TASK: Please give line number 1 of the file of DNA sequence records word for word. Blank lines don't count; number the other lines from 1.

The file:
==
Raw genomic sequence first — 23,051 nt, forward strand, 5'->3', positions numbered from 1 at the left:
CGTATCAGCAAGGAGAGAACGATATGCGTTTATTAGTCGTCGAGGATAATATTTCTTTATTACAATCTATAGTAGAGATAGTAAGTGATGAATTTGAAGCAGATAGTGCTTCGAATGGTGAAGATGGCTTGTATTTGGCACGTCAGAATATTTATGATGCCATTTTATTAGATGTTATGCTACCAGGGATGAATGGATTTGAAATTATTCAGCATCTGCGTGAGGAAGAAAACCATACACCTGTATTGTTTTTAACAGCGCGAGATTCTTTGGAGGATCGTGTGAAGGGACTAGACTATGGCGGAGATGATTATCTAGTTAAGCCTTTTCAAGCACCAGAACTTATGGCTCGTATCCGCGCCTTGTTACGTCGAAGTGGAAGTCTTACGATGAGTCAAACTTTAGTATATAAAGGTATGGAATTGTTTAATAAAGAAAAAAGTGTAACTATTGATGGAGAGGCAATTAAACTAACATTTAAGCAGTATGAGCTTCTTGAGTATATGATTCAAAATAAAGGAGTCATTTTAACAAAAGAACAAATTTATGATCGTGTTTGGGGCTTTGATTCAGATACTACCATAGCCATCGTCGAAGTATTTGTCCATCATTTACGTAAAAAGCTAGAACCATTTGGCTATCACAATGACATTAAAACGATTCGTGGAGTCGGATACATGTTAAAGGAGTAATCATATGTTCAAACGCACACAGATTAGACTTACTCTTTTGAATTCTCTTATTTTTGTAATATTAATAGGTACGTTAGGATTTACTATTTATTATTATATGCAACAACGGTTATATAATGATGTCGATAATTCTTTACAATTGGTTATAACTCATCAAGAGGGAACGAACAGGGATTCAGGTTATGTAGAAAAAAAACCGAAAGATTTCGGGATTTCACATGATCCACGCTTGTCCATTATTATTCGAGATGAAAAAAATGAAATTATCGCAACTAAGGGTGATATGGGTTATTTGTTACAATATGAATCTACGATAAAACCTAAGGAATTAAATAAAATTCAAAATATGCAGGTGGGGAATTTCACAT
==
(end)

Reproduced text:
Raw genomic sequence first — 23,051 nt, forward strand, 5'->3', positions numbered from 1 at the left: